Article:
For decades doctors and scientists raised the alarm that the overuse of antibiotic drugs would result in drug resistance. The medications we count on will no longer treat dangerous, life-threatening bacteria. Development of new antibiotic drugs capable of killing these “superbugs” is slow to come to market, with only 6 of 27 antibiotics in development showing promise for those difficult and resistant cases. This accelerated resistance to current medications makes it necessary to speed the development and testing of new drugs.
Drug resistant bacteria have become so common that the Centers for Disease Control estimates 2.8 million people experience drug-resistant infections in the United States. More than 5 million people die worldwide each year because of antibiotic resistance. This global health threat from resistance to both antibiotics and antifungals presents a challenge that cannot be solved with new treatments alone, but in conjunction with prevention.
Recent studies examining antimicrobial resistance in patients with bacterial infections show surprising insights into how bacteria adapt to treatment. Patients infected with multiple strains of a pathogen (as opposed to one strain), develop antimicrobial resistance to the pathogens that survive the treatment. This multi-strain infection is uncommon, and the best way to prevent infection is to improve hygiene and sanitation.
Antimicrobial agents are substances used to cure and prevent infections. These substances are used for humans as well as livestock and crops. Each is categorized by the pathogen it fights: antibiotics treat bacteria, antivirals fight viruses, antifungals stop fungus, and anti-parasitics kill parasites. The placement of bacteria or microbes in multiple antimicrobial environments will allow the bacteria to adapt and develop resistant genes.
Antibiotic resistance comes because of overuse, when antibiotics are used even if it’s not the appropriate treatment. It has become more difficult to treat common ear, sinus, and skin infections because bacteria are no longer responsive to common medications. Common misconceptions about treatment persist, even though antibiotics are only effective in treating bacteria (living organisms) and not viruses (not living organisms).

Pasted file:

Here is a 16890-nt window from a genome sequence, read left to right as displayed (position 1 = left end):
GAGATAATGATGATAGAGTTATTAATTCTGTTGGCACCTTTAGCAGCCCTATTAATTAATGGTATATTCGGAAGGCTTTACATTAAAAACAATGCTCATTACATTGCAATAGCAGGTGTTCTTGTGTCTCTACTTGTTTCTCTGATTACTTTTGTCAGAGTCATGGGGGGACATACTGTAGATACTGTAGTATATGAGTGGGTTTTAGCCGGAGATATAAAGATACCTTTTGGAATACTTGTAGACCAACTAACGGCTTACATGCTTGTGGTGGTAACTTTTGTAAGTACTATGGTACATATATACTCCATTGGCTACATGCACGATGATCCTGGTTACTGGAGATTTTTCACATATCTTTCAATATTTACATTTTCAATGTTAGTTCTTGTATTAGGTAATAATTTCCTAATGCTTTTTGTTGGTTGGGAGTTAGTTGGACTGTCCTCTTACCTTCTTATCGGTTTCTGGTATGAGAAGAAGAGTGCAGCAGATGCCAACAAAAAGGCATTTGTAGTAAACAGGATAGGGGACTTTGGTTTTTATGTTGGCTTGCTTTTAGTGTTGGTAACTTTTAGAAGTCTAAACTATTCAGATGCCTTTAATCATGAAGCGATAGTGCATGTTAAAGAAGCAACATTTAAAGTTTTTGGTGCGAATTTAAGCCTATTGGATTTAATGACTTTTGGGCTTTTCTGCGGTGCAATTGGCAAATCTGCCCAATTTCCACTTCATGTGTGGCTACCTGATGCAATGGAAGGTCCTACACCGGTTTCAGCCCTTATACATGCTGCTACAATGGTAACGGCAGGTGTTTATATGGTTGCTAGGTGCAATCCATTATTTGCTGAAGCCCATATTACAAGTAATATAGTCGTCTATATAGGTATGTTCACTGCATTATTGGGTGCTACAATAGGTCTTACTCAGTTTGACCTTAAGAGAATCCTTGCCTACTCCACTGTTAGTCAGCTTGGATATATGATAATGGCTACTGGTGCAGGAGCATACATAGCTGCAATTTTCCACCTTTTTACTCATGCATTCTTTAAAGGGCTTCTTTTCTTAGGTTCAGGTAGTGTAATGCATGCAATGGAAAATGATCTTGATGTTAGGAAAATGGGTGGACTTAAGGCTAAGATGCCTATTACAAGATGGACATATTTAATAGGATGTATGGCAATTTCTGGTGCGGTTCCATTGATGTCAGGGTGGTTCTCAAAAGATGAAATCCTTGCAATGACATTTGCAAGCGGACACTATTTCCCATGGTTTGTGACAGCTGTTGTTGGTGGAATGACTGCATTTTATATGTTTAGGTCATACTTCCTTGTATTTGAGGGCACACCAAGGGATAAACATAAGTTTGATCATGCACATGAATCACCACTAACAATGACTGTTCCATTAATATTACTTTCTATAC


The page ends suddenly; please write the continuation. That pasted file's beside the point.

Antibiotics are often over-prescribed when it’s not clear what kind of illness is causing the symptoms. Having a sore throat could be caused by either bacterium or a virus, and when it’s unclear, many fall back on requesting a prescription instead of letting a virus run the course. Using antibiotics too often or for the wrong reasons has the potential to change bacteria entirely, making them immune to the existing medications.
Antibiotic overuse in feed additives for livestock contributes to create antimicrobial resistance. While this addition may keep animals healthy, it also promotes bacteria adaptation.
Environmental changes affect the instance of infections, making our need for antimicrobial treatments greater. A change in water levels or precipitation are enough to change the pathogens that infect humans and livestock. Flooded areas experience new and greater levels of pathogens that contaminate groundwater, where drought can bring pathogens to the surface. Animal migration also affects the rates of infection when climate change causes a shift in populations.
Low-income countries face challenges in how they use antibiotics. Many countries lack access to common testing that helps to identify illness, and since antibiotics are more readily available, they are used without hesitation. Hygiene and lack of clean water also cause greater instances of illness, where vaccination programs are needed to prevent these same infections.
Cost of Treatment
Even though first line antibiotic treatments are inexpensive, the far greater cost is when those treatments are no longer viable. Longer stays in the hospital become necessary when antibiotic treatments don’t work. The cost of treatment grows if the more potent second- and third-line antibiotic treatments are prescribed. Antimicrobial resistance puts at-risk patients undergoing chemotherapy or surgery in greater danger with weakened immune systems and fewer options to fight infection.
The CDC recommends three paths to combat antimicrobial resistance:
- Try to prevent infections
- Refine use of antibiotics and antifungals
- Confine the spread of resistance when identified
The Paerosol platform can prevent the spread of infection using technology that kills air and surface-borne bacteria and viruses. Paerosol disinfects with 99.999% effectiveness using an all-natural and non-toxic solution of Hypochlorous acid, or HOCL. Because HOCL occurs naturally in the human body, Paerosol is a safe option for humans and animals.
Paerosol’s unique technology is available as a liquid spray or a diffused product, able to treat air, land, and water. Because of the versatility of application, Paerosol serves several industries including hospitals, residential and commercial facilities, educational institutions, hotels, airlines, along with agricultural and livestock operations.
Preventing infection by treating your space with Paerosol will help to slow antimicrobial resistance worldwide.
Visit the Paerosol website to learn more: https://www.paerosol.com/